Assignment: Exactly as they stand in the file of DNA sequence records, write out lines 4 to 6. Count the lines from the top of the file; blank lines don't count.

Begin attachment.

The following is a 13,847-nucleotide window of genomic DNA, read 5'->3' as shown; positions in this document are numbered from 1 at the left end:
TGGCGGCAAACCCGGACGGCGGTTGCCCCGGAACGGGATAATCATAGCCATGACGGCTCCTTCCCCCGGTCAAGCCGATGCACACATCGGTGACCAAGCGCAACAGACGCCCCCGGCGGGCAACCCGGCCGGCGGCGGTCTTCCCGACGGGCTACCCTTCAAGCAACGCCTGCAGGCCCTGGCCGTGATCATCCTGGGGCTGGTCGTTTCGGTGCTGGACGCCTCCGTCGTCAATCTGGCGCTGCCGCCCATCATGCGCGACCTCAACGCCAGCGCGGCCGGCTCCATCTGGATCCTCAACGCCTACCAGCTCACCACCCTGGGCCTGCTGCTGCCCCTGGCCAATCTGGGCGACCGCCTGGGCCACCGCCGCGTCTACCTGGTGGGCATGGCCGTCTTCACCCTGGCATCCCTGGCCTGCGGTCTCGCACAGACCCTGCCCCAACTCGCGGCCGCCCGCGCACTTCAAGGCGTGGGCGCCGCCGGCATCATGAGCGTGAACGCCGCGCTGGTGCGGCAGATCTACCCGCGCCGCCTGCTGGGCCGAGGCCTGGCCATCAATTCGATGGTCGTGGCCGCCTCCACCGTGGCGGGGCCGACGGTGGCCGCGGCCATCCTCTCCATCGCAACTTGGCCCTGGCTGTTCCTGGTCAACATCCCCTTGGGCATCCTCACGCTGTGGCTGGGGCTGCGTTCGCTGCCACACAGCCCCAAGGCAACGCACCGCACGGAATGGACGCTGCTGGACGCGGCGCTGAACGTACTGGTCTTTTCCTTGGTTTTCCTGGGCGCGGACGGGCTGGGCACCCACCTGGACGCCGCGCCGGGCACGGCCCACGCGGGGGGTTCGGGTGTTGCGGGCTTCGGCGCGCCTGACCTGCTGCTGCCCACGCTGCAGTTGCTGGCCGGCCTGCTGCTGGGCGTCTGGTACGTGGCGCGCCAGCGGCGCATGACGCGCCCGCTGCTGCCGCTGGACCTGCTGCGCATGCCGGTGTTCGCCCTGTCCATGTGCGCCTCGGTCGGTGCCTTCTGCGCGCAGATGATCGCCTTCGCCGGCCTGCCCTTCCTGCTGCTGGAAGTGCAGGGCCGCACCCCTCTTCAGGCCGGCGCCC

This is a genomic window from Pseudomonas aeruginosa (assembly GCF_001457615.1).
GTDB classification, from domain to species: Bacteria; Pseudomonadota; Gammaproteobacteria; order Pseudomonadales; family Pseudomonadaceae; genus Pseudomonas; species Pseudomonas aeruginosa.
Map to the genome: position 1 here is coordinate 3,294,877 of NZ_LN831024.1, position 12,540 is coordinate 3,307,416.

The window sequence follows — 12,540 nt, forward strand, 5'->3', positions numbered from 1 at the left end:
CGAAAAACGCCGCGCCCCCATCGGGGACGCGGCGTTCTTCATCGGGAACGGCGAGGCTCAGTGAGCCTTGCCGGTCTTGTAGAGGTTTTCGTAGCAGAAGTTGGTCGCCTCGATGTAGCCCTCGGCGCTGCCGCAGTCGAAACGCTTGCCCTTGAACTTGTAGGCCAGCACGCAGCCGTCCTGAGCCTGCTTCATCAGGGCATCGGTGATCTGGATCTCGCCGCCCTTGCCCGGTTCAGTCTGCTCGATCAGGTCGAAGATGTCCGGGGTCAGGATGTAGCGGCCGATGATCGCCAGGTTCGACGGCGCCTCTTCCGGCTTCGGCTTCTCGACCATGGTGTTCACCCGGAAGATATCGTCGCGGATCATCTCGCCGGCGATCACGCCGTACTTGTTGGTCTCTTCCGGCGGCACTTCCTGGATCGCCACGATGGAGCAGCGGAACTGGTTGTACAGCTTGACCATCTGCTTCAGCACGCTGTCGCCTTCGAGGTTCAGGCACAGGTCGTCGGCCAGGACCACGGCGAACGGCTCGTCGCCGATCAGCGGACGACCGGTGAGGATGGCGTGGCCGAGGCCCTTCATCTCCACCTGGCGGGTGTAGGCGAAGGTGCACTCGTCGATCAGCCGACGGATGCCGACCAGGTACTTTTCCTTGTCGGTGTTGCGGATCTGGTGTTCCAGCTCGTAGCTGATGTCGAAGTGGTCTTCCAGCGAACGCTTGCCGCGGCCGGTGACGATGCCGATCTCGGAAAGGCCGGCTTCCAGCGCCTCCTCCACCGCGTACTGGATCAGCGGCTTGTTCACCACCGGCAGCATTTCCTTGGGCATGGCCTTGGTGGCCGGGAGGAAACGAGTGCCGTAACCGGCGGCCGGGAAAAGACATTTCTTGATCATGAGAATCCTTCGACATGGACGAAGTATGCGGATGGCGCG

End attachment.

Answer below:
GTDB classification, from domain to species: Bacteria; Pseudomonadota; Gammaproteobacteria; order Pseudomonadales; family Pseudomonadaceae; genus Pseudomonas; species Pseudomonas aeruginosa.
Map to the genome: position 1 here is coordinate 3,294,877 of NZ_LN831024.1, position 12,540 is coordinate 3,307,416.

The window sequence follows — 12,540 nt, forward strand, 5'->3', positions numbered from 1 at the left end: